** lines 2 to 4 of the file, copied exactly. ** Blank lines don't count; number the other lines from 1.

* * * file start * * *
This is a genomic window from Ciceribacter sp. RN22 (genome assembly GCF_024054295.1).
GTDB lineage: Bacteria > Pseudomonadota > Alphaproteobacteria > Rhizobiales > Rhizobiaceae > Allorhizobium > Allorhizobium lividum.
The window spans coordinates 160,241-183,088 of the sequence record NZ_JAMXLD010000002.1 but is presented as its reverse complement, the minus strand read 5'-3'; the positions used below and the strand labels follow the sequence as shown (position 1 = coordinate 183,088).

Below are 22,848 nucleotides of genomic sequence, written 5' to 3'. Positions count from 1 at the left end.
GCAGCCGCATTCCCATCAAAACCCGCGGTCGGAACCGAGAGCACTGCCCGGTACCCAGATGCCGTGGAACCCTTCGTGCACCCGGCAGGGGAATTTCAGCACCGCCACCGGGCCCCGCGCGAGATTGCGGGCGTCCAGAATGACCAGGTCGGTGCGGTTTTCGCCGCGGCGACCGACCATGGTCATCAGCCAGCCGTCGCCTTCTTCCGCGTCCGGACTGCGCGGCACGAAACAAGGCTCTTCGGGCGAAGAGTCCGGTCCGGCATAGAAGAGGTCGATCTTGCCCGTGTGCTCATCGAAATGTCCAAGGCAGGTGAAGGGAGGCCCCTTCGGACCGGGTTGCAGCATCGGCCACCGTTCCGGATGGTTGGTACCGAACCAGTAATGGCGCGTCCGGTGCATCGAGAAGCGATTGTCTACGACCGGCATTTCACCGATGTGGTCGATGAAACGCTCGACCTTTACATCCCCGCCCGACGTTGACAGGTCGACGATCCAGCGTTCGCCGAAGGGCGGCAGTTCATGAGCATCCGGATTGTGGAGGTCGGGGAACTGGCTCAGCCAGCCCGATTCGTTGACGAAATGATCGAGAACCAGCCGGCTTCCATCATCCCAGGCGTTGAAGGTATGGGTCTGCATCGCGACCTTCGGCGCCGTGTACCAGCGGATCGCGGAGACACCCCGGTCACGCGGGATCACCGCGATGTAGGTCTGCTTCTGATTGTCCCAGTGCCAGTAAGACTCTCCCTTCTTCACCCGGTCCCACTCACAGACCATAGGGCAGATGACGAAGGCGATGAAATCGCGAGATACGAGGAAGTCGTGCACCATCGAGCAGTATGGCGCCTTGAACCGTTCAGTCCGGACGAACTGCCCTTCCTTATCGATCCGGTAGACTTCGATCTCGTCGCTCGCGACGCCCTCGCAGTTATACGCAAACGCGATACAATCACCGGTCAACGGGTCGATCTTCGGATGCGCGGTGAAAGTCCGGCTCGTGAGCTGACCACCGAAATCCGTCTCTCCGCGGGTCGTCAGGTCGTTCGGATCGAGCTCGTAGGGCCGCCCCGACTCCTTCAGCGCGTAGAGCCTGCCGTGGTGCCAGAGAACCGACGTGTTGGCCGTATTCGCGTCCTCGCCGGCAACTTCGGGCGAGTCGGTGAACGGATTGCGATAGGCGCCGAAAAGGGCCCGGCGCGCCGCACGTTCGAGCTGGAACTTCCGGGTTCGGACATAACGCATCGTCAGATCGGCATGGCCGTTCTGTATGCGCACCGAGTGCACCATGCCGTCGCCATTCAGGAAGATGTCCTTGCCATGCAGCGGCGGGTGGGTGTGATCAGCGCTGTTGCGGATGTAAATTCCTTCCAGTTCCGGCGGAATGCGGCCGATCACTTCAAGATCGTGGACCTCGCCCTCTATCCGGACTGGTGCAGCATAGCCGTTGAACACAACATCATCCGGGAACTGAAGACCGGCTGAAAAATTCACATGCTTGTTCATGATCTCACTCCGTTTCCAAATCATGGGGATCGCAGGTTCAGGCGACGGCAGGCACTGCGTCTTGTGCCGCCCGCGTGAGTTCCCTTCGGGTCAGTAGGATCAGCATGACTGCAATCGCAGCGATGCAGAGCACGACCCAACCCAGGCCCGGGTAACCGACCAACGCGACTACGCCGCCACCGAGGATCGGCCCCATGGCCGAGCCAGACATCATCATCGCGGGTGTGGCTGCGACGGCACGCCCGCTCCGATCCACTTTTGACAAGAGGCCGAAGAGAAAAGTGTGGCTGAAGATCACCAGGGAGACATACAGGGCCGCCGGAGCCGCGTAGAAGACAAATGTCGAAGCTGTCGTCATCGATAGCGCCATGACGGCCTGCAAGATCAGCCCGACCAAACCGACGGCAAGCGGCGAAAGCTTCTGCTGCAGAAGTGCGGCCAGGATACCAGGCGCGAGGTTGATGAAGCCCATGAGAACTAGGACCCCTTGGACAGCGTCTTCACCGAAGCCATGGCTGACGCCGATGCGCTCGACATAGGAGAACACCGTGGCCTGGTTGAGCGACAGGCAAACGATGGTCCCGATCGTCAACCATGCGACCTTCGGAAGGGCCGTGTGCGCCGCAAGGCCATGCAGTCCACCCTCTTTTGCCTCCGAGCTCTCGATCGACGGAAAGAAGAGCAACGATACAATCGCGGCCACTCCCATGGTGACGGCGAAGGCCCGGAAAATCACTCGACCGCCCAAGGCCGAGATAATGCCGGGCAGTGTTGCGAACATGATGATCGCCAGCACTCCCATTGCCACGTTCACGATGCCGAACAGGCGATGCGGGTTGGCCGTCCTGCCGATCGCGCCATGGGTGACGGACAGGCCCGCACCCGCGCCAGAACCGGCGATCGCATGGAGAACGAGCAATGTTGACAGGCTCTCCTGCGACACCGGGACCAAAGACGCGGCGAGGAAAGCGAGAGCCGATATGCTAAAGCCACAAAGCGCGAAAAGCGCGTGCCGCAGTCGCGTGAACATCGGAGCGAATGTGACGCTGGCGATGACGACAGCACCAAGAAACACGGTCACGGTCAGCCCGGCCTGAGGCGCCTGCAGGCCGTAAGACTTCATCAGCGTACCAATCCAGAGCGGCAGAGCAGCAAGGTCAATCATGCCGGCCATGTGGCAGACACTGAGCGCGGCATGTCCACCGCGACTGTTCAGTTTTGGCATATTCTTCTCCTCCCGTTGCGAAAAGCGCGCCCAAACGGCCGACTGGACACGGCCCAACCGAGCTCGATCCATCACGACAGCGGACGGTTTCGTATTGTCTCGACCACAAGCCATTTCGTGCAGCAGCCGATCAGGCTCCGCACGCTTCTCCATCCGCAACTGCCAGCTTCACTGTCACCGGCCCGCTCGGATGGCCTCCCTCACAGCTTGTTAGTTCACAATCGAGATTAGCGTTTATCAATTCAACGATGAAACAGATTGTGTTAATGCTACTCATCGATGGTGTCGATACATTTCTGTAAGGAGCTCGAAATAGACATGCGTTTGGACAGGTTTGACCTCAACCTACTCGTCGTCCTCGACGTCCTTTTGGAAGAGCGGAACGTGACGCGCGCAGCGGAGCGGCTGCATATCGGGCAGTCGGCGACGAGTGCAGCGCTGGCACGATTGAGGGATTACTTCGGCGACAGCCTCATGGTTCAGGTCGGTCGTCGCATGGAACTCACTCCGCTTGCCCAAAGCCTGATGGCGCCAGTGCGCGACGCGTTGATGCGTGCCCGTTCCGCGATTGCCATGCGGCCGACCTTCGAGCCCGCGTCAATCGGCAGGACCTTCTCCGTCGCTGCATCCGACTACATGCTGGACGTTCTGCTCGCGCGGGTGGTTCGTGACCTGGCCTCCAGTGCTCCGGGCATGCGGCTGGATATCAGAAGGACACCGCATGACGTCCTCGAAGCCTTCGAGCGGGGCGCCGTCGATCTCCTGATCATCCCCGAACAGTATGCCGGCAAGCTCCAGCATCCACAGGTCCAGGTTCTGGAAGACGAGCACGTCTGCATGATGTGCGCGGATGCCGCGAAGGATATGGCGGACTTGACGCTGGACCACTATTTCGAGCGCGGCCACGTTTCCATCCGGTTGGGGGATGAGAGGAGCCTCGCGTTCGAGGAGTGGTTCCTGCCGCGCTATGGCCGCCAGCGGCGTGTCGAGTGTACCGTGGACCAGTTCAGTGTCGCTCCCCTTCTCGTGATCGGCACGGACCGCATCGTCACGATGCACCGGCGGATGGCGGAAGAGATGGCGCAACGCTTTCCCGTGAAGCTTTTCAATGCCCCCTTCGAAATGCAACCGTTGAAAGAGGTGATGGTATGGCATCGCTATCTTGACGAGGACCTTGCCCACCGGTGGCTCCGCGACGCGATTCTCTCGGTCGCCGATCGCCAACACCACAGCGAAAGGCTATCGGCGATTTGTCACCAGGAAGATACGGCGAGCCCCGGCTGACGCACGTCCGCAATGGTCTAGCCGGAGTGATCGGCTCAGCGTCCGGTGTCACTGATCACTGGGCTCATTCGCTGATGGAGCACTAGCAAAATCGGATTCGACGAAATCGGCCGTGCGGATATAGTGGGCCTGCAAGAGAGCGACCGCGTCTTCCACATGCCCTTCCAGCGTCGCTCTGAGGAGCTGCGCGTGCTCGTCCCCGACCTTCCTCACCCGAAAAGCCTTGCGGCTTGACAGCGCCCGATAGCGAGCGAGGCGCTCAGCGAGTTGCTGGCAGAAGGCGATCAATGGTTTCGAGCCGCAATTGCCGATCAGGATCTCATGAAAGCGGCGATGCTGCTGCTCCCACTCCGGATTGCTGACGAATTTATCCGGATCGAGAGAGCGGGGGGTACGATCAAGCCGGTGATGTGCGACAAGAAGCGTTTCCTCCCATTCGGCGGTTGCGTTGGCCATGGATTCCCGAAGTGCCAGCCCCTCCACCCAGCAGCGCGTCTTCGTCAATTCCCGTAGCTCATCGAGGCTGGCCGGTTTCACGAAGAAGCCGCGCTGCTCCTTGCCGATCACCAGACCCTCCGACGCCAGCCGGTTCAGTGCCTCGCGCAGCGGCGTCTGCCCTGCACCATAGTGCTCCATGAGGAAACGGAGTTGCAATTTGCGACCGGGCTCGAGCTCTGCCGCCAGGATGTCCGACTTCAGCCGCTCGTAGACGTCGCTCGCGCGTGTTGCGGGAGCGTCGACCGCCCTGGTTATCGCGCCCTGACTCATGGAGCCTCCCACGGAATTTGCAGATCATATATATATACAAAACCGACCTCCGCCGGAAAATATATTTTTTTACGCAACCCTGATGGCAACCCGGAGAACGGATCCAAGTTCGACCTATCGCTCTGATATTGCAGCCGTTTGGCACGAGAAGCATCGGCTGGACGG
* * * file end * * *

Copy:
GTDB lineage: Bacteria > Pseudomonadota > Alphaproteobacteria > Rhizobiales > Rhizobiaceae > Allorhizobium > Allorhizobium lividum.
The window spans coordinates 160,241-183,088 of the sequence record NZ_JAMXLD010000002.1 but is presented as its reverse complement, the minus strand read 5'-3'; the positions used below and the strand labels follow the sequence as shown (position 1 = coordinate 183,088).

Below are 22,848 nucleotides of genomic sequence, written 5' to 3'. Positions count from 1 at the left end.